“If you think you are emancipated, you might consider the idea of tasting your own menstrual blood if it makes you sick, you’ve a long way to go, baby” [1]

Germaine Greer’s immortal words are mirrored in this 2009 work of Ingrid Berthon-Moine, entitled Red is the Colour. The piece depicts twelve women wearing their menstrual blood as lipstick, staring defiantly out at the viewer. The artist took her inspiration from tribal cultures such as the Dieri and other Aboriginal peoples, who celebrate the coming of their periods by using the blood as a cosmetic item. Each of the photographs is titled with a different colour of red commonly found at beauty counters.

Artists using their menstrual blood as a subject and a medium has been a prevalent idea in feminist art circles since the early 1970’s. As it’s popularity grew in the 1990’s and early 2000’s, this type of art became known as Menstrala art (coined from Vanessa Tiegs’ project of 88 paintings produced in the year 2000) . However, the development of the movement has never been documented properly, and because of it’s somewhat taboo associations, it is often dismissed by the art world as gimmicky and attention seeking. Menstrala art has also come under fire for being a somewhat exclusionary movement, centering around the artistic expression of predominantly young, white, middle-class, cisgender women. Continue reading...

☽ november 2018 ☽

the first blog post in the MÍOSTA collection comes from the awesome Katie Freeney of TAME : : Why We Need to Start Talking About Periods, Period. Katie talks all about using a menstrual cup for the first time, Irish sex ed, smashing menstrual stigma and includes interviews with Homeless Period Ireland and Sarah from Talking About Sex with Parents!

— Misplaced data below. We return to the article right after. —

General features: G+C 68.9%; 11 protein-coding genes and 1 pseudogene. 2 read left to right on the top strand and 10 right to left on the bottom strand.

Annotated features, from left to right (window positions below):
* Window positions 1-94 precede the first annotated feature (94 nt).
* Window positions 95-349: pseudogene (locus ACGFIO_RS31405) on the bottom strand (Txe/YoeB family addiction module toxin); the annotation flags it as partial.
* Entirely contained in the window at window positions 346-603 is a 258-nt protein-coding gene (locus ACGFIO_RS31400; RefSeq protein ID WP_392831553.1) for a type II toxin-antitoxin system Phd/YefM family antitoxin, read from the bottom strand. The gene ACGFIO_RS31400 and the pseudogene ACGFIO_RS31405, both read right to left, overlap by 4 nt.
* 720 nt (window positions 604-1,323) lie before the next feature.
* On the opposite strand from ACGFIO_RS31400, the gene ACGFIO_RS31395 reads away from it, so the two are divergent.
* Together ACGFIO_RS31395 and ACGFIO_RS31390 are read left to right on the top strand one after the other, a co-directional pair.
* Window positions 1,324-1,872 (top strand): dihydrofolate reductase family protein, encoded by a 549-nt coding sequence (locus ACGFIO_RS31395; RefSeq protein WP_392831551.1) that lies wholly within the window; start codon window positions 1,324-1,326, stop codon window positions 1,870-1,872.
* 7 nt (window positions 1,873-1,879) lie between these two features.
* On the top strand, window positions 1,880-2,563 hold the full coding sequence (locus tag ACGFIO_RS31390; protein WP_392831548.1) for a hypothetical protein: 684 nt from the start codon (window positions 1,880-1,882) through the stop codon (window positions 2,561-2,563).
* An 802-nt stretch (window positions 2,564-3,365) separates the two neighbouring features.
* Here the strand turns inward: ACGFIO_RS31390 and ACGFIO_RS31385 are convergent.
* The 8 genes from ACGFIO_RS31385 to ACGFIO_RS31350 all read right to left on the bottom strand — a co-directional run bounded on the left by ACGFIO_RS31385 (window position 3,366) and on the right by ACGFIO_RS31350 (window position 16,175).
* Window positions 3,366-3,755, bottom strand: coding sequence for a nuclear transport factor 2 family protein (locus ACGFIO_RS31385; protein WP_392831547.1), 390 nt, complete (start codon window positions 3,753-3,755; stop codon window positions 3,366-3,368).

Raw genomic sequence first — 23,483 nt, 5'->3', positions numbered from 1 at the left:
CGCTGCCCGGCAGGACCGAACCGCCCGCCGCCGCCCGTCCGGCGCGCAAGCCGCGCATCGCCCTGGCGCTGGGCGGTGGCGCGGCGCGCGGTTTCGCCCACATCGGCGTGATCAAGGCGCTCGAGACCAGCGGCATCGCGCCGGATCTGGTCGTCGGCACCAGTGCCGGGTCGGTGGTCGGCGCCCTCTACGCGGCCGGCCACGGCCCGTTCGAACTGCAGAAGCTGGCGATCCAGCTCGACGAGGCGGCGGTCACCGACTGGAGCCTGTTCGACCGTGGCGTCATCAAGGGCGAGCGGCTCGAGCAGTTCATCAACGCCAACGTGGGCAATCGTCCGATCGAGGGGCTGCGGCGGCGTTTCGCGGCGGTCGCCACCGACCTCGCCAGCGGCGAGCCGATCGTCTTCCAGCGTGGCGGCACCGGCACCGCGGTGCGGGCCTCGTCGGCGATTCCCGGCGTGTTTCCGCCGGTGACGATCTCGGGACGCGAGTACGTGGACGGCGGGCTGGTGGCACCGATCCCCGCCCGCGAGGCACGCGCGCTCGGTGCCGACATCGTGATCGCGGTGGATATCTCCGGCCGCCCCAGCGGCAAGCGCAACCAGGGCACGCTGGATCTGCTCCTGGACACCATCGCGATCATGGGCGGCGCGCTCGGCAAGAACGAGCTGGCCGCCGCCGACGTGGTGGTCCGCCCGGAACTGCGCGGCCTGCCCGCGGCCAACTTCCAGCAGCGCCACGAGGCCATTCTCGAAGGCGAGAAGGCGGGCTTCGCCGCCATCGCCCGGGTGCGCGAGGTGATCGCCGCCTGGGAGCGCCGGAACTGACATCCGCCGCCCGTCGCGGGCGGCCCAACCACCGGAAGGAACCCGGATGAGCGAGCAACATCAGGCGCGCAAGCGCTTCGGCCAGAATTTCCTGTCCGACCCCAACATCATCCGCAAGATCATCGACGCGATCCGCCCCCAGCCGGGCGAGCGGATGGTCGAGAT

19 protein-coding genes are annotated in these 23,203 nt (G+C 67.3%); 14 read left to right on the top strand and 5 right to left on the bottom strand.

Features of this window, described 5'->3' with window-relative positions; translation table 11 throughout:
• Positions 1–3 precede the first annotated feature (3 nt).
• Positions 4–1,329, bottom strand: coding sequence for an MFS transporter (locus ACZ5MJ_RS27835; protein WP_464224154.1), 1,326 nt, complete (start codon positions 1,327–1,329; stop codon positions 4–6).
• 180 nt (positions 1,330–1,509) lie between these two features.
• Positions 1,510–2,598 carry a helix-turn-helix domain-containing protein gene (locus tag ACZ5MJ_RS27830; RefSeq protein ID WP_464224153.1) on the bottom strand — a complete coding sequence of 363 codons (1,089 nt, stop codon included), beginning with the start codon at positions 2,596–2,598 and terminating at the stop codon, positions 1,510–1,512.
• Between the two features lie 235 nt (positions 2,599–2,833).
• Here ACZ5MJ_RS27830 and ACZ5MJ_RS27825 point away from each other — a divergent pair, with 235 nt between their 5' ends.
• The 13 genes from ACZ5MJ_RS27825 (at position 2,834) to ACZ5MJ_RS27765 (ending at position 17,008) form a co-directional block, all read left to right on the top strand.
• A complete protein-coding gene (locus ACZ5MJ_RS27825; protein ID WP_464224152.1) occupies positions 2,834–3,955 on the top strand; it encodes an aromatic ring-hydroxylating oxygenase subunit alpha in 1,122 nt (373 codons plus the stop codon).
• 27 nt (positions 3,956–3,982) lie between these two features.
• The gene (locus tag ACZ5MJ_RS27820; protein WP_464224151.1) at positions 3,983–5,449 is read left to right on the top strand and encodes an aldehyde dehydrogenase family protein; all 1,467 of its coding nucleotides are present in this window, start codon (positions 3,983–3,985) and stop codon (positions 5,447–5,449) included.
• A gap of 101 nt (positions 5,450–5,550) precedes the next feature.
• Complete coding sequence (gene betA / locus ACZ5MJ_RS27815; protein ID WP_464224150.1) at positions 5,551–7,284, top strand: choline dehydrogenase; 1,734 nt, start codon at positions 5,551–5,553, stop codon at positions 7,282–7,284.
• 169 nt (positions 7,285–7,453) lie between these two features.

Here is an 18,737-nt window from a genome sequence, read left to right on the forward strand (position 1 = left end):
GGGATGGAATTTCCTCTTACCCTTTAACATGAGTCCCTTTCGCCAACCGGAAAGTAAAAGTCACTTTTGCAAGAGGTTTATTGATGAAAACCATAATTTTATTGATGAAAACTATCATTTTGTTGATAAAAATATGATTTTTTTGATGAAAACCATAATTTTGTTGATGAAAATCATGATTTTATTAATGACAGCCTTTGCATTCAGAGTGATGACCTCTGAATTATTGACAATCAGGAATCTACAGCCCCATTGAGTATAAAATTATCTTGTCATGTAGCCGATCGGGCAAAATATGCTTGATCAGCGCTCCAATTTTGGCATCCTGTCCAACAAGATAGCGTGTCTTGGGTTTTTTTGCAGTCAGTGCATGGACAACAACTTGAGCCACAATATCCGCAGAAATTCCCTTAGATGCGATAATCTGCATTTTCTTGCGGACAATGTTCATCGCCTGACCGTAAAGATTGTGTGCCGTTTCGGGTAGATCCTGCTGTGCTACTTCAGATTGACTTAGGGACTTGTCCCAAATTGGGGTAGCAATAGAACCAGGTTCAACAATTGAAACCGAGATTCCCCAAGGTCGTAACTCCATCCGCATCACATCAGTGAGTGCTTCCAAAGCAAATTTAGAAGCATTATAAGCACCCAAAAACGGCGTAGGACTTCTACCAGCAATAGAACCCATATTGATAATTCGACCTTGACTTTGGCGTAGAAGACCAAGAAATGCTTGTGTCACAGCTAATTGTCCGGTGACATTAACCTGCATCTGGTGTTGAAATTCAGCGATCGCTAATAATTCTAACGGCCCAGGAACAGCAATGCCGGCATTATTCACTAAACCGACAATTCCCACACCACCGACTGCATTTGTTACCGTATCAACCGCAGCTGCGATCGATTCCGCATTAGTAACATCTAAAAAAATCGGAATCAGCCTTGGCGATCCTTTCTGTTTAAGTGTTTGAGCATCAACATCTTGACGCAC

I got my first period when I was 11. On Midsummer’s Eve. My mam and I thought this was pretty romantic. Since then I’ve had my share of embarrassing period stories. From countless soiled sheets and seats to a pair of white trousers at a London fashion show. If the makeup artist that saved me with makeup wipes, soap, and warm water is reading this THANK YOU. And yes, that is your best quick trick to get a fresh period stain out of your clothes. Even white.

When I was 15 my boyfriend told me periods are disgusting and I didn’t know any better than to believe him. It was years before I was able to talk about periods in front of men. When I was 17 I moved out of home to Dublin and I recall being embarrassed that my friend kept her tampons on show in the bathroom for our male friends to see. I kept mine hidden. Continue reading...